Pirate DogHalloween is a fun and festive time of the year for kids and adults alike, but for our precious four legged friends probably not so much. Keep in mind that on Halloween night children are excited and doing their best to be scary. This is not a fair or safe situation to put even the best of dogs in. Even the normally terrific and docile family dog can find this night hard to handle. Some will be confused, some will be over excited and some will be very afraid. Texas Pet Depot offers the following information to keep your pet happy and safe.



Trick or Treat?

Don’t trick your pet with unhealthy and potentially dangerous treats. The four most common food-related Halloween hazards for pets are chocolate, raisins and candy wrappers. All forms of chocolate can be dangerous, even lethal, for dogs and cats. Symptoms of chocolate poisoning may include elevated heart rate, lethargy, vomiting, and diarrhea. Halloween candies containing the artificial sweetener xylitol can also be poisonous to dogs. Even small amounts of xylitol can cause a sudden drop in blood sugar and subsequent loss of coordination and seizures. And while xylitol toxicity in cats has yet to be established, it's better to be safe than sorry.

Over the past year, more than 1,500 calls to Pet Poison Helpline involved exposure to chocolate and 97 percent of them involved dogs. Most dogs are attracted to the smell and taste of chocolate, making it a significant threat. The darker and more bitter the chocolate, the more poisonous it is.

If you think chocolate is the only candy that can do harm to your pet, guess again. Large ingestions of sugary, high-fat candy can lead to pancreatitis. Potentially fatal, pancreatitis is inflammation of the pancreas and is very painful. Symptoms may take up to two to four days after your pet ingests the candy. Symptoms include decreased appetite, vomiting, diarrhea, lethargy, abdominal pain, and potentially, kidney failure or organ damage.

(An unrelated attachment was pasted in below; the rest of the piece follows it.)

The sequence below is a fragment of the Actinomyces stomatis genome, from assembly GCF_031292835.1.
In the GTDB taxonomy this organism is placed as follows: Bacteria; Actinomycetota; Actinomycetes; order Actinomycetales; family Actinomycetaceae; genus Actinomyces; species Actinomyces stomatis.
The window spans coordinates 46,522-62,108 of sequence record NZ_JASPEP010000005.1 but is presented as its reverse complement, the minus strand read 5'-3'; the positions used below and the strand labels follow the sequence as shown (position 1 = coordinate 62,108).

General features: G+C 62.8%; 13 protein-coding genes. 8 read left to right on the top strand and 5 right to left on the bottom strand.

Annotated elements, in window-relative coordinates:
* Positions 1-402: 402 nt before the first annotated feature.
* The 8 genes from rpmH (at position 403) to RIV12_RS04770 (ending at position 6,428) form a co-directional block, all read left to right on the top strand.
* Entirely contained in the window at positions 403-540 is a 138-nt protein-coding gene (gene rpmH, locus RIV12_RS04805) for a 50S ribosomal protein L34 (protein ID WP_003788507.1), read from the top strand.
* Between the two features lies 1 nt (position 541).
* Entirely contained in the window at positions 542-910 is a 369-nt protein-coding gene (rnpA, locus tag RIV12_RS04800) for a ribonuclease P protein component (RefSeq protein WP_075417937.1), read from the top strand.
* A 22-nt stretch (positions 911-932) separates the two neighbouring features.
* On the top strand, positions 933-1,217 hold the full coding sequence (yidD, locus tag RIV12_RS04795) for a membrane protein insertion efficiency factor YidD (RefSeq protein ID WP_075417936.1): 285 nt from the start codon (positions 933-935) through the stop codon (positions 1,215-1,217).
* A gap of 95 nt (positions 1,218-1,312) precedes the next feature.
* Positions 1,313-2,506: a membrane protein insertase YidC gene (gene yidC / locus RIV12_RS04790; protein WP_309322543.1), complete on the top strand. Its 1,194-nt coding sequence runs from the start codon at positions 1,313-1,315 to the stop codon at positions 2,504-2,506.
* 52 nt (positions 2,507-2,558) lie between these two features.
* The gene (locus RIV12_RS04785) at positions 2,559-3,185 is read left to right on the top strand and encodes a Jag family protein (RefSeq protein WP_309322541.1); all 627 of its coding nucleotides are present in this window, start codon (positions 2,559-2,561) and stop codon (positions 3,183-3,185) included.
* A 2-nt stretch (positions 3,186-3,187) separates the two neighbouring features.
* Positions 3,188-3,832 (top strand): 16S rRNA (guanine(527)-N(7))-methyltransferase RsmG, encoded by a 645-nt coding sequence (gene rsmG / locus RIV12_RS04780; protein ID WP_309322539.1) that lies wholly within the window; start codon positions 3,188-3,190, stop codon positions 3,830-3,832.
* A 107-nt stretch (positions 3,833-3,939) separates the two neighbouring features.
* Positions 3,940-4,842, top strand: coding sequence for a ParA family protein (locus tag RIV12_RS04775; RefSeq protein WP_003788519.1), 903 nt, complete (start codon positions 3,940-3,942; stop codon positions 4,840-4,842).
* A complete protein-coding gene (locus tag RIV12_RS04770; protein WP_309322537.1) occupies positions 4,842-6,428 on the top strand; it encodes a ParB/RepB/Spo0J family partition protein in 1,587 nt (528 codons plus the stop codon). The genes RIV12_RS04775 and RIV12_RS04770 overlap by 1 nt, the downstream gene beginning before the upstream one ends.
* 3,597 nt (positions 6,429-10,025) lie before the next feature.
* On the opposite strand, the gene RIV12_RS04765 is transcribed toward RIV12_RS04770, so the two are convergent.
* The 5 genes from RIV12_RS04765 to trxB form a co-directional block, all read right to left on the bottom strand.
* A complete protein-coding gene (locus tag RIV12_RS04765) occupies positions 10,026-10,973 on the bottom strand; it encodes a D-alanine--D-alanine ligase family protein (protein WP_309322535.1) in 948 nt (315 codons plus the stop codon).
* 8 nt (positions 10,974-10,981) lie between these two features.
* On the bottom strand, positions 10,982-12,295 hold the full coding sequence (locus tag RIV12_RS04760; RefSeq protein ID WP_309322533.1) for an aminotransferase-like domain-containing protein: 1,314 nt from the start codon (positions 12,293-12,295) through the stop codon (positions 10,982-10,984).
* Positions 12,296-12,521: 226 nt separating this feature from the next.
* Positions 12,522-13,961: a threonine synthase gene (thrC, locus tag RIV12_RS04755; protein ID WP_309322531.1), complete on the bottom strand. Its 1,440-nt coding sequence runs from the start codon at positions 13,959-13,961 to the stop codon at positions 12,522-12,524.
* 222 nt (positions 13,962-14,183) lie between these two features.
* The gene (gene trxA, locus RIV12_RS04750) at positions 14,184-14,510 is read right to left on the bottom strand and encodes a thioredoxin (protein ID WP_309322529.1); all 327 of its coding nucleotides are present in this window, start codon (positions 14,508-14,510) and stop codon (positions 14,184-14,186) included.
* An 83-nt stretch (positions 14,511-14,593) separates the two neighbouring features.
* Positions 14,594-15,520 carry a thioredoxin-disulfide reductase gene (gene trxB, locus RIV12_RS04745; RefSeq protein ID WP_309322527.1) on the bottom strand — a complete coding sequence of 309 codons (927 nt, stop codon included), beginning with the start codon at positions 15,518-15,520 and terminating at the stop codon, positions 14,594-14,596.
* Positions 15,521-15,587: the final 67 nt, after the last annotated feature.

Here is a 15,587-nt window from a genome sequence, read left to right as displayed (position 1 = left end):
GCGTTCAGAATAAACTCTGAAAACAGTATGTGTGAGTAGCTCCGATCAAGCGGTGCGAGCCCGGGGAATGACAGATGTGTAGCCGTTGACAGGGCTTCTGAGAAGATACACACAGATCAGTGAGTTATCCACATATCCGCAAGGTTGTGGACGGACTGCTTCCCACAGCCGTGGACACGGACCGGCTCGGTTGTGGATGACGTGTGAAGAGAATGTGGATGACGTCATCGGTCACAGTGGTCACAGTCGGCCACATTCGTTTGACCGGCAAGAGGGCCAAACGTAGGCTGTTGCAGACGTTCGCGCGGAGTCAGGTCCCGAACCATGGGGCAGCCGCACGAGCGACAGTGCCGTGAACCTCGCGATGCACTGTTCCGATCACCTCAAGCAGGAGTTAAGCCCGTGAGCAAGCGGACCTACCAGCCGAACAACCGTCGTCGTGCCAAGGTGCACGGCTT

We all know that when pets eat candy they don’t bother to remove the wrappers. Ingestion of foil and cellophane wrappers can cause a life-threatening bowel obstruction, which if severe, can require surgery to correct. Watch for vomiting, decreased appetite, not defecating, straining to defecate, or lethargy. Always call your veterinarian if your pet displays any of these symptoms.

There are people who prefer to distribute healthy snacks instead of candy on Halloween, such as mini-boxes of raisins. These are extremely poisonous to dogs! Very small amounts of raisins (and grapes) can cause kidney failure in dogs and, potentially, cats. In other words, they can ingest any amount and potentially be poisoned. Therefore, any amount of raisins or grapes should be treated as a “poisoning” case. The symptoms are closely related to those for pancreatitis which includes vomiting, nausea, decreased appetite, lethargy, abdominal pain, and severe kidney failure.

During the week of Halloween, calls to the veterinarians at Pet Poison Helpline increase by 12 percent, making it the call center’s busiest time of year. Help keep your pet safe. If you think your pet has ingested something poisonous, the veterinarians at Pet Poison Helpline suggest that you get help sooner than later. It’s always easier, less expensive, and safer for your pet to be treated earlier, versus when he’s showing severe symptoms. Contact your veterinarian or Pet Poison Helpline immediately at 1-800-213-6680. You can also call the ASPCA Animal Poison Control Center at (888) 426-4435. You can also download the Pet Poison Help iPhone app.

Not sure of what Halloween treat you should give your pet. To avoid issues, keep Halloween candy well out of the reach of pets at all times. Instead of guessing, play it safe and give your pet that store bought or homemade pet treat you know will keep him safe and happy.


Costumes

Some dogs don't like to be dressed up! Even in the cutest costume ever made. It makes them anxious and uncomfortable. If your dog turns away, doesn't co-operate, tries to escape, growls, puts his teeth on you or the costume, then you know he doesn't want to wear it. Festive bandanas for the boys and hair bows for the girls will usually work just as well, or just leave the dog out of Halloween if he'd rather not participate.